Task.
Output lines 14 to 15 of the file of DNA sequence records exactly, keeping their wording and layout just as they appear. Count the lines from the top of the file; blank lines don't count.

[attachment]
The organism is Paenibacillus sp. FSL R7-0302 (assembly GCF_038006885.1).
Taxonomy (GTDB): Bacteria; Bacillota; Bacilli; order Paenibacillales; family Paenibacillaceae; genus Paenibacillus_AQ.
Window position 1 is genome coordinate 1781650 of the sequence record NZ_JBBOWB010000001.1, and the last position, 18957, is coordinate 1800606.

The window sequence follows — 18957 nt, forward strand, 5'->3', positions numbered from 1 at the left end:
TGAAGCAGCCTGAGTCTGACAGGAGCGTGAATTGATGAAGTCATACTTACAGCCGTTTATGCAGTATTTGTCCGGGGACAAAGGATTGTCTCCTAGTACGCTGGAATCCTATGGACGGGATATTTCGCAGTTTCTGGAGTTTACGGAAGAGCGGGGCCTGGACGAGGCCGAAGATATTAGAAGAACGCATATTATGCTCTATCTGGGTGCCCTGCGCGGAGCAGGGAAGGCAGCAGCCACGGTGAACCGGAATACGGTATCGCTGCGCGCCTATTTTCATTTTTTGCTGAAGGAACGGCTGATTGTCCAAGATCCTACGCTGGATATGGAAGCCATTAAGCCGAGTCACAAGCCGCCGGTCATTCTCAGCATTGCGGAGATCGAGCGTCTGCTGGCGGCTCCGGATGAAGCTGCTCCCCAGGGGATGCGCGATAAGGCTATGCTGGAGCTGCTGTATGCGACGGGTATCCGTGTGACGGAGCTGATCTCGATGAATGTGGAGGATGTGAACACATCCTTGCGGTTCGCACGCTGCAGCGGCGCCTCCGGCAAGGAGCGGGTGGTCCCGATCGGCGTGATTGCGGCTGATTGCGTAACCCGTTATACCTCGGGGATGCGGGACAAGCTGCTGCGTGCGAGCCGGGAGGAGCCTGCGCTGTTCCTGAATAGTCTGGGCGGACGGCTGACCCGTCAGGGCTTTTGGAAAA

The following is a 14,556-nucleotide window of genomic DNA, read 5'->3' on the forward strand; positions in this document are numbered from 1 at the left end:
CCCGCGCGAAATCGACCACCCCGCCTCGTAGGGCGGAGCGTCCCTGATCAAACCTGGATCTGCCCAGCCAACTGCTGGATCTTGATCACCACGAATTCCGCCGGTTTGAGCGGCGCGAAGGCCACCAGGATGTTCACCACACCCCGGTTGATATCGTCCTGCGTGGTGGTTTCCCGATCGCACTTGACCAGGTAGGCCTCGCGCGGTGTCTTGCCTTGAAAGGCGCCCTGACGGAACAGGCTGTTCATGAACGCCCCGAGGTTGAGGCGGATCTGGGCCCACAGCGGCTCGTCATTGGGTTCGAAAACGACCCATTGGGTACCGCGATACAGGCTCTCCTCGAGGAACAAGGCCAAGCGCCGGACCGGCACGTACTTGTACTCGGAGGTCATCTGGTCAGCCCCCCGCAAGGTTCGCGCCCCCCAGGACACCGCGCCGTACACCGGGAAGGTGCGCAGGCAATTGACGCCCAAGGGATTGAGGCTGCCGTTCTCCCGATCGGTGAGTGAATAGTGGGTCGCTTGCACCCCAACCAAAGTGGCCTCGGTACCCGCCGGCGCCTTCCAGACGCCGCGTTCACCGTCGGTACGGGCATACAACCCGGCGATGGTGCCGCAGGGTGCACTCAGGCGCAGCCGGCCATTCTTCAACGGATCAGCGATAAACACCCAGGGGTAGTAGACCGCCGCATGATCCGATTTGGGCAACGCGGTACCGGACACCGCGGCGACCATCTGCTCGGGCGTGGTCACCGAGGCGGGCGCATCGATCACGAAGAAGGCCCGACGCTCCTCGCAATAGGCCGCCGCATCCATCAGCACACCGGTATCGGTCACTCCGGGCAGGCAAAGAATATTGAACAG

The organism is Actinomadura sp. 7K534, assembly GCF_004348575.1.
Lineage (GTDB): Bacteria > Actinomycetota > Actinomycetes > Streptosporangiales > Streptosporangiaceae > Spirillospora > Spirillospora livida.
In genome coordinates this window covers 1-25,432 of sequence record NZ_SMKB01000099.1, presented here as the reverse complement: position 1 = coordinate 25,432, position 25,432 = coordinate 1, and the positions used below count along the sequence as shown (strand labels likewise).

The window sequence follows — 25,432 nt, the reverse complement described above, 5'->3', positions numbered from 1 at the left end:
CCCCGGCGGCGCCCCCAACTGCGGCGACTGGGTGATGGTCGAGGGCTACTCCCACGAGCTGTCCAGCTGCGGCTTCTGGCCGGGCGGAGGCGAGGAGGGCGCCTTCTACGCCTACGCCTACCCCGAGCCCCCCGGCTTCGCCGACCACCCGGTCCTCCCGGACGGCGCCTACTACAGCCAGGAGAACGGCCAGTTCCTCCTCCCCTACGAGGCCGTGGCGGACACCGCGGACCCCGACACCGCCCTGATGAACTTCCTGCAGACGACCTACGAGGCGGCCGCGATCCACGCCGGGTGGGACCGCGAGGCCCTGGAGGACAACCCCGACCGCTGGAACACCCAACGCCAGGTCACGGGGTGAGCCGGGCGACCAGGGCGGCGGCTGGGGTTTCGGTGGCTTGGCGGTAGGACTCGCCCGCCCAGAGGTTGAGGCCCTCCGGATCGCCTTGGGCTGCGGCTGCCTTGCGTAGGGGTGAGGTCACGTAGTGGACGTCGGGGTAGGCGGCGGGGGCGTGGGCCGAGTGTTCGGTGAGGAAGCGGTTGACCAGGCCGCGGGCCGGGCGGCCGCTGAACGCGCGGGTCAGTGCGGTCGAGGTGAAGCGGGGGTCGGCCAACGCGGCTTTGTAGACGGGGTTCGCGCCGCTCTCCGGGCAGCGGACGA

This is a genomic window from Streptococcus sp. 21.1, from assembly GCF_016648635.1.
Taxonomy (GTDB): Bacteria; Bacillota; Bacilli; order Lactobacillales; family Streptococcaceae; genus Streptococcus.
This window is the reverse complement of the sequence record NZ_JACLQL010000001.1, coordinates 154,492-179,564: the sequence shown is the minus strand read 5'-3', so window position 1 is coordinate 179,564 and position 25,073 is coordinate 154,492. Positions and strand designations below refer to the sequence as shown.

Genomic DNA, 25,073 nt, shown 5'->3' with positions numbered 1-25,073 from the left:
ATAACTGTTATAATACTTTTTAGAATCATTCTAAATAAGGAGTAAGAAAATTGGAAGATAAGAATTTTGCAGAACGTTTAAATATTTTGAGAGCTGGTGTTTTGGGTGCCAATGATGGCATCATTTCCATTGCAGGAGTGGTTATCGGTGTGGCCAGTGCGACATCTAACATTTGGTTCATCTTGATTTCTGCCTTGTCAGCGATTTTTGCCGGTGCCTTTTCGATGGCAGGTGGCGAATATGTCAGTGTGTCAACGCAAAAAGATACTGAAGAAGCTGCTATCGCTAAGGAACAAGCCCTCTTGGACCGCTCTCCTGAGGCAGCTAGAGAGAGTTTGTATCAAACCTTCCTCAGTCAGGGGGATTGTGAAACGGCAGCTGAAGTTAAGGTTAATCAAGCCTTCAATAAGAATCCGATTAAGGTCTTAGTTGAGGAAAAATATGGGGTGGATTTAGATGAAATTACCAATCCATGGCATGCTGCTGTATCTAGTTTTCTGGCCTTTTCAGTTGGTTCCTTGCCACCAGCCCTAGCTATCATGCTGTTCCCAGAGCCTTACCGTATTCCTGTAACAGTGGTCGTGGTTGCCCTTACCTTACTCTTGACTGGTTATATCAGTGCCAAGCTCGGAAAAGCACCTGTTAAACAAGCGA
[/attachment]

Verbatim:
Taxonomy (GTDB): Bacteria; Bacillota; Bacilli; order Lactobacillales; family Streptococcaceae; genus Streptococcus.
This window is the reverse complement of the sequence record NZ_JACLQL010000001.1, coordinates 154,492-179,564: the sequence shown is the minus strand read 5'-3', so window position 1 is coordinate 179,564 and position 25,073 is coordinate 154,492. Positions and strand designations below refer to the sequence as shown.